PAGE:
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Let $E$ be a subset of $\Bbb R$ with positive Lebesgue measure, $\lambda(E)>0$. Let $f$ be a function from $\Bbb R$ to $\Bbb R$ which is positive on $E$, that is $f(x)>0$ for all $x\in E$.

Is it possible that $$\int_E f\,d\lambda=0?$$ In other words, must $$\int_E f\,d\lambda$$ be strictly positive?

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    $\begingroup$ $\int_E f\,d\lambda=0 \iff f=0$ almost everywhere $\endgroup$ – iwriteonbananas Jan 28 '15 at 19:53
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    $\begingroup$ you can also approximate $f$ by simple functions. On a subset of $F\subset E$ you will find that $f_k\leq f$ and $f_k\geq \varepsilon >0$ $\endgroup$ – Quickbeam2k1 Jan 28 '15 at 20:05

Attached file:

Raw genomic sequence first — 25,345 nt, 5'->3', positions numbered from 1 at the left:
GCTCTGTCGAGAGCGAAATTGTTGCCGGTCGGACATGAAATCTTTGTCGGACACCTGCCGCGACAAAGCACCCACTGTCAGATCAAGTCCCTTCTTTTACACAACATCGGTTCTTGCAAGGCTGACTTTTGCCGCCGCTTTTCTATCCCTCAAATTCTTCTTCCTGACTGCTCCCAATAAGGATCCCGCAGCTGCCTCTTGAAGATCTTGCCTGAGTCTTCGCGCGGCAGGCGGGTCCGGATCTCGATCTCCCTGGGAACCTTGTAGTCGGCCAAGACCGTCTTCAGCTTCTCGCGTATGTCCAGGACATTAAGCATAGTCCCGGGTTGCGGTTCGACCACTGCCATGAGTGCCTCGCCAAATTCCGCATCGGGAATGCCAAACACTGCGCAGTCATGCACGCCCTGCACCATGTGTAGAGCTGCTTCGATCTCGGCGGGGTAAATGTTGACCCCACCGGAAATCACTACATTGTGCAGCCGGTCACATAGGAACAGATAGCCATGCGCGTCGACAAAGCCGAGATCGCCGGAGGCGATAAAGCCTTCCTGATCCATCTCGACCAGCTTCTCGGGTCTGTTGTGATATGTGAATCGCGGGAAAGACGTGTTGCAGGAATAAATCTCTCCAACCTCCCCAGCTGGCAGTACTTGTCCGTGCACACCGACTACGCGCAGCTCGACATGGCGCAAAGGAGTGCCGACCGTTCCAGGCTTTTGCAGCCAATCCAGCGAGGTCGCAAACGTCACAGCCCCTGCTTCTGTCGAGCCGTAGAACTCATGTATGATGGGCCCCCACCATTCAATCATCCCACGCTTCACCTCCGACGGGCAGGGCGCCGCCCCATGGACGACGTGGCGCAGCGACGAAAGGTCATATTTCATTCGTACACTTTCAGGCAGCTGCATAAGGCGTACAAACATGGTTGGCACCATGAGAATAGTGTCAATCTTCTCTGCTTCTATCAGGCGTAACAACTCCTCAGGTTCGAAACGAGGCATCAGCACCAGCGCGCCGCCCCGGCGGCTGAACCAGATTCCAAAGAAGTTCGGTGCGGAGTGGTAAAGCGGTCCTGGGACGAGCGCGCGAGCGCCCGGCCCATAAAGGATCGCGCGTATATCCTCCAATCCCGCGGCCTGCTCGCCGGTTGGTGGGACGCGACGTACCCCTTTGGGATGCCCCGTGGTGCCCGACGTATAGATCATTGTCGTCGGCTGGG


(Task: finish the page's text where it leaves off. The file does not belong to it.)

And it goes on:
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Since $f$ is strictly positive on $E$, we have $$ E = \bigcup_{n \geq 1} E_n, \quad \mbox{ where } E_n = \left\{x \in E: f(x) > \frac{1}{n}\right\}. $$ Since $\lambda(E) > 0$ there is some $n$ for which $\lambda(E_n)$ is positive (otherwise $E$ would be the countable union of measure $0$ sets, implying $\lambda(E)=0$). We then have $$ \int_E f \, d\lambda \geq \int_{E_n} f \, d\lambda > \int_{E_n} \frac1n \, d\lambda = \frac{\lambda(E_n)}{n} > 0, $$ as desired.

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Could I create a simple function K(x), where K(x) is 1 when x does not belong in E and 0 when x does belong in E?

If f(x)>0 this would imply that on the set E, f(x)>K(x) for all x belonging in E.

Further by the monotonicity nature of the lebesgue integral, the integral of f(x) is greater than the integral of K(x) which is 0.

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